Talia has forged a space of her own in the realm of storytelling, and through her sensitive and insightful approach
has extracted honest and intimate interviews
from a plethora of high profile subjects.
Her courage to go after opportunities, even in risky climates, has won her the respect of her colleagues. Unchartered ground being her terrain of choice has meant that her career is testament to her trust and faith in the face of the unknown. Usually camera ready in the spotlight, these portraits of Talia serve to reveal the subtleties of her nature, and the abundance of contemplation and spiritual enquiry that underpin and nourish this brave woman’s’ success.
“The act of ceremony is a mindfulness practice. By bringing your mind in to
focus with a choreographed set of movements and processes, you eliminate
opportunities for the mind to become distracted with the outside word. This
gives the mind less power and allows you to be an active creator in your world.
It’s an act of meditation, a yoga.”
Q: You’ve been involved in a love affair with tea for the past 8 years. Describe your
first experience that you recall of tea and the impression it make upon you?
A: It was my childhood circumstances that make it part of my every day life. In
boarding school it was the way we connected, the ceremony where we shared so
many moments of laughter, soothing sadness, reflecting on moments and just having
fun. My grandmother taught me about its mysticism by showing me how you can
taste love in tea, how the way you make it reflects the very nature of your mind at the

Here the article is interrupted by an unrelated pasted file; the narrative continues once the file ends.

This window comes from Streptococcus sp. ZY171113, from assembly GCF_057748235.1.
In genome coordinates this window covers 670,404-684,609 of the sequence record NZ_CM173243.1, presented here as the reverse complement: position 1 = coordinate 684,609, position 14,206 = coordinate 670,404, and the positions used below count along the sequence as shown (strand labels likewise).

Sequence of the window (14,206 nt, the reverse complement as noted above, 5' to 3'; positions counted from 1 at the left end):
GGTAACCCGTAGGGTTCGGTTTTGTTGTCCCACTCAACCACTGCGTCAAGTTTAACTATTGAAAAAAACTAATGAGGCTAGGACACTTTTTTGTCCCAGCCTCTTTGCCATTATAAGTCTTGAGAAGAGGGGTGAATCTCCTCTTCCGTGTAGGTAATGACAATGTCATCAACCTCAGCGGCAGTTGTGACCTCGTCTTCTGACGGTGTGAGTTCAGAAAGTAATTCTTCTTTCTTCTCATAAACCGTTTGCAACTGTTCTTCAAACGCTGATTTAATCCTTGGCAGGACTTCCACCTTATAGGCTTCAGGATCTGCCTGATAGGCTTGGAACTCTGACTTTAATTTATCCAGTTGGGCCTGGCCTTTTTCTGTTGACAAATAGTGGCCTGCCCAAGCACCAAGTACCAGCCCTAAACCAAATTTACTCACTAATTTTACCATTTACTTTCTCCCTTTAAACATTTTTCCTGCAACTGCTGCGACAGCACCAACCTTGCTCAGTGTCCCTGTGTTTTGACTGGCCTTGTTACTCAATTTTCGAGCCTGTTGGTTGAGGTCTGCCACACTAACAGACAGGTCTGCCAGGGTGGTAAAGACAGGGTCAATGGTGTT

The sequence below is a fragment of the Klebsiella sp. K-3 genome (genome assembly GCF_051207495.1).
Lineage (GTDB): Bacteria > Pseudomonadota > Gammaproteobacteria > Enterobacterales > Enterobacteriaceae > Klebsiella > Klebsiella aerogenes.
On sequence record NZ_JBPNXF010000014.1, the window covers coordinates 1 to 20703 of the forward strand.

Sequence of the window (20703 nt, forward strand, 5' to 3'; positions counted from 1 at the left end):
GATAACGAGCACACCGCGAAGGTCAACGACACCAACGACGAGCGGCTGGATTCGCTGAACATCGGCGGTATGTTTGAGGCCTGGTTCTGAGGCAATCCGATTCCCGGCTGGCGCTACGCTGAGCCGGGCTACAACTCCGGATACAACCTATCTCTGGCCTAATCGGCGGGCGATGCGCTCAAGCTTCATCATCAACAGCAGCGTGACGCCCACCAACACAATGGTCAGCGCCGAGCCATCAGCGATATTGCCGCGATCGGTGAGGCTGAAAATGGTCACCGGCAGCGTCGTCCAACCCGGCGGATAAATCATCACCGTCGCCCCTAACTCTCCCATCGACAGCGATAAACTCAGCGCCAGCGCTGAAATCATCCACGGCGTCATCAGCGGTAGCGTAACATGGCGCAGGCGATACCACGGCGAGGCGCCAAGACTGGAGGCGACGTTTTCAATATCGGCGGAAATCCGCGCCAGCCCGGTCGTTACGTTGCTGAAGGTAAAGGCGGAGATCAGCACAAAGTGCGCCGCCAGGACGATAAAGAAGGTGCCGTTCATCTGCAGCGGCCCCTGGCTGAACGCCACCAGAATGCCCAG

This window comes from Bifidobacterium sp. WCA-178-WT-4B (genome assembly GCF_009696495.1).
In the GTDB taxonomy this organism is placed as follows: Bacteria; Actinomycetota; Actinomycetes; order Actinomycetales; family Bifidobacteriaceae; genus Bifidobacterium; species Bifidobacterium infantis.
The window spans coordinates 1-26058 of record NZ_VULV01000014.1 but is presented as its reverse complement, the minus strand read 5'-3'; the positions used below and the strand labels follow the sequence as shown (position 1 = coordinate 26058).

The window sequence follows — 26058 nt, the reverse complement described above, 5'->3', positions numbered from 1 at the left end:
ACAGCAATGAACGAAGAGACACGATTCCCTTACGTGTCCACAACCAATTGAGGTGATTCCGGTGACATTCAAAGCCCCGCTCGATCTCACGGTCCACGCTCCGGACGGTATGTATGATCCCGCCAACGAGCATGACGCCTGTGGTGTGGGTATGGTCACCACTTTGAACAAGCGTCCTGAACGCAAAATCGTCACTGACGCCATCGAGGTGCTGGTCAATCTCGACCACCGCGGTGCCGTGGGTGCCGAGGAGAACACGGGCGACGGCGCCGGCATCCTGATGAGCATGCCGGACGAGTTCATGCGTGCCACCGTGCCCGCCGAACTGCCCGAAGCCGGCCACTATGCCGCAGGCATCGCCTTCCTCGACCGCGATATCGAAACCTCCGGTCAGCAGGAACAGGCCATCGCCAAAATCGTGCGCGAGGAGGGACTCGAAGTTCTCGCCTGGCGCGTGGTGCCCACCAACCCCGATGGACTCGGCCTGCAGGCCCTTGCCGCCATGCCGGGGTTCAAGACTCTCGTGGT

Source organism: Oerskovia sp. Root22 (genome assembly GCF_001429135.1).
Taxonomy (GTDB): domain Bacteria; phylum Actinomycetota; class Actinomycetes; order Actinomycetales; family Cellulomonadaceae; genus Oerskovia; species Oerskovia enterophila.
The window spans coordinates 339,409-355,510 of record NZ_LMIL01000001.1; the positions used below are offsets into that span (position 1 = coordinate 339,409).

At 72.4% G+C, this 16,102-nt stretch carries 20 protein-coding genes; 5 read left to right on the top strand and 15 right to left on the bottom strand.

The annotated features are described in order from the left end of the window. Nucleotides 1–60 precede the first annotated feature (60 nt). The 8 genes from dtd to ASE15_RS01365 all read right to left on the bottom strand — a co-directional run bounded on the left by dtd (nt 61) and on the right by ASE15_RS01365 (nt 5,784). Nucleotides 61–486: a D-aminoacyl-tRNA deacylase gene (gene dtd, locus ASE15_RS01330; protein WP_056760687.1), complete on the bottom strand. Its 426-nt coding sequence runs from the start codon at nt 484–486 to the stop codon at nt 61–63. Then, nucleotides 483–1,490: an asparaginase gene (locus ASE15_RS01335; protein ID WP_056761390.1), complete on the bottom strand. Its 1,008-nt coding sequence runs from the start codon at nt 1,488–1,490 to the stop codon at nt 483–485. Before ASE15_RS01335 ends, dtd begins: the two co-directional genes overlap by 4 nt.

moment through its flavour. When I had these realisations I looked at tea in a whole
new way. It began a process of mindfulness and observation that created in me a
serenity, equipping me to handle my every day challenges.
Q: Tea has such an ancient and rich multi-cultural history. How do you embrace the
richness of the past and marry it with the contemporary?
A: I love the way ancient cultures harmonised with the world. They did not see a
separation between themselves and the environment. Tea is a means through which
I want to create a space where worlds collide, people connect and divides are
severed. Tea is common to all the world… it has the magic to bring people together
and bring people back to themselves. We do this by creating ways people can
integrate tea into their daily lives in a contemporary way without overwhelming them
or requiring extended periods of time to prepare and enjoy. We summarise the
process that still allows a small opportunity to be present, thereby giving the
beneficial effects, without disrupting or creating expansive effort. The tea really does
the rest of the work.
Q: You talk about the healing properties of tea. Is this deeply important to you and
does it somehow reflect your own personal journey?
A: Tea is an incredible way to achieve serenity, and serenity creates the ability for us
to better handle our every day challenges. The samurai created something called
Wabi - The Way. It was a process by which they attributed every act as an art. By
being present one is able to calm the mind and simultaneously the body. This ability
is what made the Samurai so formidable. They moved this mind practice into other
arts and tea became an integral part of their means to attain serenity. The very
process of preparing tea requires focus… presence. The very physiological effects
produce the same conditions - uniting mind and body. When I am in this state I can
better handle my experiences, taking into consideration the consequences of every
thought, word and action, because it’s our thoughts, words and actions that create
our experiences. Tea has over 2000 different beneficial chemicals in each leaf that
has an interaction with the body, explaining why the Chinese founded it as a
medicine over 4000 years ago, and why it’s still so prominent today.